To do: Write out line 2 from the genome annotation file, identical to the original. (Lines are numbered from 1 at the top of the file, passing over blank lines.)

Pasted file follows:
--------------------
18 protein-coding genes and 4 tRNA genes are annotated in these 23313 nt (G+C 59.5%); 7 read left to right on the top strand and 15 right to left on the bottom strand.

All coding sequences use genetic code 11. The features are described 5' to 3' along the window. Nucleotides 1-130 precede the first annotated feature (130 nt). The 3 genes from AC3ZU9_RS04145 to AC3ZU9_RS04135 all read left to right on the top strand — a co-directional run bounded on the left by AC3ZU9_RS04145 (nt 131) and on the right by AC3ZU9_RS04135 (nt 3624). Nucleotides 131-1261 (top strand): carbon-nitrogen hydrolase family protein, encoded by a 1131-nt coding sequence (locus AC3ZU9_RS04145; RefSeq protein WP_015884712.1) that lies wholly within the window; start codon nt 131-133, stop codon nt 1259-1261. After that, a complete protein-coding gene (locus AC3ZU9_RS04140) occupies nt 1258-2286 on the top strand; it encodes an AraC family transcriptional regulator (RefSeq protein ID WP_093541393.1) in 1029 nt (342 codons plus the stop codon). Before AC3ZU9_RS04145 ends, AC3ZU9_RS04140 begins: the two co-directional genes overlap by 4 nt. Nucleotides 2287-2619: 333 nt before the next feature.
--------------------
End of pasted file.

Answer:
All coding sequences use genetic code 11. The features are described 5' to 3' along the window. Nucleotides 1-130 precede the first annotated feature (130 nt). The 3 genes from AC3ZU9_RS04145 to AC3ZU9_RS04135 all read left to right on the top strand — a co-directional run bounded on the left by AC3ZU9_RS04145 (nt 131) and on the right by AC3ZU9_RS04135 (nt 3624). Nucleotides 131-1261 (top strand): carbon-nitrogen hydrolase family protein, encoded by a 1131-nt coding sequence (locus AC3ZU9_RS04145; RefSeq protein WP_015884712.1) that lies wholly within the window; start codon nt 131-133, stop codon nt 1259-1261. After that, a complete protein-coding gene (locus AC3ZU9_RS04140) occupies nt 1258-2286 on the top strand; it encodes an AraC family transcriptional regulator (RefSeq protein ID WP_093541393.1) in 1029 nt (342 codons plus the stop codon). Before AC3ZU9_RS04145 ends, AC3ZU9_RS04140 begins: the two co-directional genes overlap by 4 nt. Nucleotides 2287-2619: 333 nt before the next feature.